UFOs Were Born Among America’s Cold War Fears
The U.S. Senate is currently awaiting an official report detailing everything the government knows about unidentified flying objects (UFOs) and unidentified aerial phenomena (UAPs). The report is the result of a provision in the $2.3 trillion 2020 appropriations bill that provided coronavirus relief to Americans and avoided a government shutdown. It is expected, among other things, to address the now infamous Advanced Aerospace Threat Identification Program (AATIP), made famous by reporting in late 2017.
The current UFO-mania centers on a series of sightings made by U.S. Navy pilots or appearing on their sensors in 2004, 2014, and 2015, the video and reports of which were leaked by former U.S. Defense Department official Luis Elizondo. Elizondo’s alleged credibility derives from his claim to have served as director of AATIP. He described the program as “understandably overstretched” and without “the resources that the mounting evidence deserved.” His effort to ignite interest in un- or underreported military sightings has been bolstered by the creation of To the Stars Academy of Arts and Science (TTSA), a research institute co-founded by UFO true believer and former Blink-182 frontman Tom DeLonge, and former CIA official Jim Semivan. Elizondo now works with TTSA in the company of another former U.S. intelligence official, Christopher Mellon. The credentials of both the Navy pilots and the former government officials involved in TTSA have kept these sightings, and the controversy around them, in the public eye for more than three years.
Amid the breathless media reporting and calls for transparency, accountability, and the American people’s “right to know,” it is easy to get caught up in the excitement and mystery. Why are the Pentagon and the respective branches of the U.S. military investigating UFO/UAP sightings? Will we finally receive confirmation that aliens are real and visiting us? Or that we’re being surveilled by some advanced aerial Big Brother technology? What is the government hiding from us?
Yet while Elizondo’s 2017 leaks may have come as a revelation to some, the U.S. military complex has been investigating reports of strange aerial phenomena for almost 75 years. Understanding UFOs and UAPs as historically embedded in airborne global war and U.S. national security concerns explains why they are an object of investigation and inquiry, why those investigations continue, and why sightings and witnesses maintain a persistent power to keep the U.S. public engaged and questioning—as it has several times in the past.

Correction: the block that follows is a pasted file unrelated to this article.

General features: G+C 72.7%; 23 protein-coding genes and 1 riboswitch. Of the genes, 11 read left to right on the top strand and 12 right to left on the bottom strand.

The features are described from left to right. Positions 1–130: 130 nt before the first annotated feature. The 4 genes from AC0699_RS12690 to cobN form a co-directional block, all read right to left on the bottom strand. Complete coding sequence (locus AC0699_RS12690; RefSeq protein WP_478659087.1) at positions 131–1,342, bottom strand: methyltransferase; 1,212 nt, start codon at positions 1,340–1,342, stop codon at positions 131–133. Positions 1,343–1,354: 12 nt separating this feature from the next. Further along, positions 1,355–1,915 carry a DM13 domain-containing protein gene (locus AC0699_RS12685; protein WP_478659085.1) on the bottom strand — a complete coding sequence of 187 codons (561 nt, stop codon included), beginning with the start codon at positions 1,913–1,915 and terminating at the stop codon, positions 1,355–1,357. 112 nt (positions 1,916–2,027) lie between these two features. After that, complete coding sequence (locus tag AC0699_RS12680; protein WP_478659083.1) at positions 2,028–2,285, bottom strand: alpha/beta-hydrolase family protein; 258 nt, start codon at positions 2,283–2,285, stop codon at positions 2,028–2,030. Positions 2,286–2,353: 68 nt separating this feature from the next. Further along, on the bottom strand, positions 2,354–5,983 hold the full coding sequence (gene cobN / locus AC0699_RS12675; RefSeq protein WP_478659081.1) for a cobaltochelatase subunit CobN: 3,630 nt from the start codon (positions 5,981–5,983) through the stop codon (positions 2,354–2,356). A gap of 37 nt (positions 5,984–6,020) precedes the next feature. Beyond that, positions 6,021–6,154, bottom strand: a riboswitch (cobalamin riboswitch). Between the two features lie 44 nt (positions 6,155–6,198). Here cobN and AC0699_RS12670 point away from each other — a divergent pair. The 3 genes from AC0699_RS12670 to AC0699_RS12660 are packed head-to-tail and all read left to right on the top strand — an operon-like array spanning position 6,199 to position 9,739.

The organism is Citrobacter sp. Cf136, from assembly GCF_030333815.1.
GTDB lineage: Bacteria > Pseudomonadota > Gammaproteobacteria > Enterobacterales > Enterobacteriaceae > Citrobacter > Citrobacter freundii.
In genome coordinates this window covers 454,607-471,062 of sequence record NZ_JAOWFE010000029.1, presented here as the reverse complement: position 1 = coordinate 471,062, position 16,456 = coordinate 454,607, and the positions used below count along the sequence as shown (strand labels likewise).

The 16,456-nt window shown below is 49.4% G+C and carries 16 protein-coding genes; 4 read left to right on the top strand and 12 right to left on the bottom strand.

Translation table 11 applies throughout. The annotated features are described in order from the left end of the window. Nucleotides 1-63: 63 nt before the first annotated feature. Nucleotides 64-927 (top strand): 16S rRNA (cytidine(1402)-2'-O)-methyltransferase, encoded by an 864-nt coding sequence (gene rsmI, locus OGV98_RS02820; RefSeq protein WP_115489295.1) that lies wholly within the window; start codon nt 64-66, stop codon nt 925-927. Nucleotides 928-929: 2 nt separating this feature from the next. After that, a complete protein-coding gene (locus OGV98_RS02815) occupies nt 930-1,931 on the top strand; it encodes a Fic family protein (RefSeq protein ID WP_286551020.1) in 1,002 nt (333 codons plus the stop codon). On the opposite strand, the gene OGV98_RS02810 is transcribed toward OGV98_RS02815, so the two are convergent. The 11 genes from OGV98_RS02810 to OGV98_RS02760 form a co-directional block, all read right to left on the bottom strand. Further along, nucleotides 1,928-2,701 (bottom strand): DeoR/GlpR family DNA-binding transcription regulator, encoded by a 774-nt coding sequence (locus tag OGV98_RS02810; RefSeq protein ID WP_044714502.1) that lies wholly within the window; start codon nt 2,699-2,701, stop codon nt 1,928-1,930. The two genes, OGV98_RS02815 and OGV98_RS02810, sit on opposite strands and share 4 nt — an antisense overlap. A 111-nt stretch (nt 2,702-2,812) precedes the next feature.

U.S. military involvement with the “UFO question” (What are they? Where do they come from?) dates back to the summer of 1947 and the birth of the modern UFO. We can track the modern UFO or “flying saucer” to the pilot and UFO godfather Kenneth Arnold’s ur-sighting in late June 1947. While assisting in a search for a missing military transport plane over the Cascade Mountains in Washington state, Arnold reported seeing nine discrete flying objects zipping about the mountain peaks. He described them as silvery or metallic, fast, and appearing to be intelligently controlled. Arnold made note of the weather, the time, and used objects in his cockpit to estimate size and speed. When he landed, he told his colleagues. Then he told the press.
Arnold’s sighting was followed by a series of copycat sightings. The sightings were first localized in the Pacific Northwest but quickly spread across the continental United States and then around the world. The U.S. Air Force, then the U.S. Army Air Forces, took serious interest in the sightings, given the descriptions it was receiving—that these were aerial technology, metallic, intelligently controlled, and terrestrial.
That Arnold’s sighting takes place and receives the attention it does is no mere fluke of history but rather a deeply contingent event that hinges on its postwar moment. The modern UFO brought together and embodied three specific characteristics of the tensions of 1947.
First, the flying saucers of 1947 represented the technoscientific developments of World War II taken to the extreme. The world wars, and the second in particular, had led to unprecedented developments and progress in the technology and science of warfare. Major breakthroughs were made in submarine technology, aerial technology (manned and unmanned), cybernetic command-control technologies, computing technologies, medical technologies, surveillance and sensor technology, and weapons technology. The appearance of strange, and potentially deadly, objects in the skies was a resonant idea in the wake of the V2 rocket attacks on London and the unleashing of the atomic bomb. These flying disks, many believed, could just be the next step in bomber technology.
1947 was also a pivotal year in the development of the Cold War. Though once allies, the spring of 1947 saw the American-Soviet friendship collapse, articulated in the Truman Doctrine of March 1947, which presented communism as a threat to the American way of life and pressed the need to contain that threat geopolitically. Americans were faced with, as they saw it, a new and alien challenger.
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